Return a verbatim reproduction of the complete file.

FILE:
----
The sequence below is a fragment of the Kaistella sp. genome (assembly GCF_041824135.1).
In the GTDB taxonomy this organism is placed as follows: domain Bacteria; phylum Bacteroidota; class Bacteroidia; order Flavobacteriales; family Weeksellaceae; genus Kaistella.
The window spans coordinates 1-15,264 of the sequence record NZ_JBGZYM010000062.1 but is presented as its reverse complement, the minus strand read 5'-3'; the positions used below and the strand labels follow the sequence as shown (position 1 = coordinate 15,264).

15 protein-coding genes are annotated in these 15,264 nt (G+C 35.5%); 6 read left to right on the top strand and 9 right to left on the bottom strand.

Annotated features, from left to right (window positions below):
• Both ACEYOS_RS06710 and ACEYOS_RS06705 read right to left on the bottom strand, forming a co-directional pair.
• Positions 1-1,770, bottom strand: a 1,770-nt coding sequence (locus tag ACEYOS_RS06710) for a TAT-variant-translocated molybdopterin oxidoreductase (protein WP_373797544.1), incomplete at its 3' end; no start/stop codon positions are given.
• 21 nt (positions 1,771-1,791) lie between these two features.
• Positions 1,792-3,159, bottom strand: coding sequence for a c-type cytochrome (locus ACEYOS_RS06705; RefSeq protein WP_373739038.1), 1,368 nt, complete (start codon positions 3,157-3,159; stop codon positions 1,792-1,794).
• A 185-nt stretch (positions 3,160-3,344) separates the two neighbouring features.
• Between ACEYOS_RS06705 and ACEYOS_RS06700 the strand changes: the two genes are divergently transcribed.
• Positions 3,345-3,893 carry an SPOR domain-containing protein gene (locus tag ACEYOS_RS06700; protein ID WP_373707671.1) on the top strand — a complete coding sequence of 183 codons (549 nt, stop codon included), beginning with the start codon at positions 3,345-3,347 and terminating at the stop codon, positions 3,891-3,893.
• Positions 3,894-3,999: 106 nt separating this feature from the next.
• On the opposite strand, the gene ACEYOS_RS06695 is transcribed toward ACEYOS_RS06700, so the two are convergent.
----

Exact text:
The sequence below is a fragment of the Kaistella sp. genome (assembly GCF_041824135.1).
In the GTDB taxonomy this organism is placed as follows: domain Bacteria; phylum Bacteroidota; class Bacteroidia; order Flavobacteriales; family Weeksellaceae; genus Kaistella.
The window spans coordinates 1-15,264 of the sequence record NZ_JBGZYM010000062.1 but is presented as its reverse complement, the minus strand read 5'-3'; the positions used below and the strand labels follow the sequence as shown (position 1 = coordinate 15,264).

15 protein-coding genes are annotated in these 15,264 nt (G+C 35.5%); 6 read left to right on the top strand and 9 right to left on the bottom strand.

Annotated features, from left to right (window positions below):
• Both ACEYOS_RS06710 and ACEYOS_RS06705 read right to left on the bottom strand, forming a co-directional pair.
• Positions 1-1,770, bottom strand: a 1,770-nt coding sequence (locus tag ACEYOS_RS06710) for a TAT-variant-translocated molybdopterin oxidoreductase (protein WP_373797544.1), incomplete at its 3' end; no start/stop codon positions are given.
• 21 nt (positions 1,771-1,791) lie between these two features.
• Positions 1,792-3,159, bottom strand: coding sequence for a c-type cytochrome (locus ACEYOS_RS06705; RefSeq protein WP_373739038.1), 1,368 nt, complete (start codon positions 3,157-3,159; stop codon positions 1,792-1,794).
• A 185-nt stretch (positions 3,160-3,344) separates the two neighbouring features.
• Between ACEYOS_RS06705 and ACEYOS_RS06700 the strand changes: the two genes are divergently transcribed.
• Positions 3,345-3,893 carry an SPOR domain-containing protein gene (locus tag ACEYOS_RS06700; protein ID WP_373707671.1) on the top strand — a complete coding sequence of 183 codons (549 nt, stop codon included), beginning with the start codon at positions 3,345-3,347 and terminating at the stop codon, positions 3,891-3,893.
• Positions 3,894-3,999: 106 nt separating this feature from the next.
• On the opposite strand, the gene ACEYOS_RS06695 is transcribed toward ACEYOS_RS06700, so the two are convergent.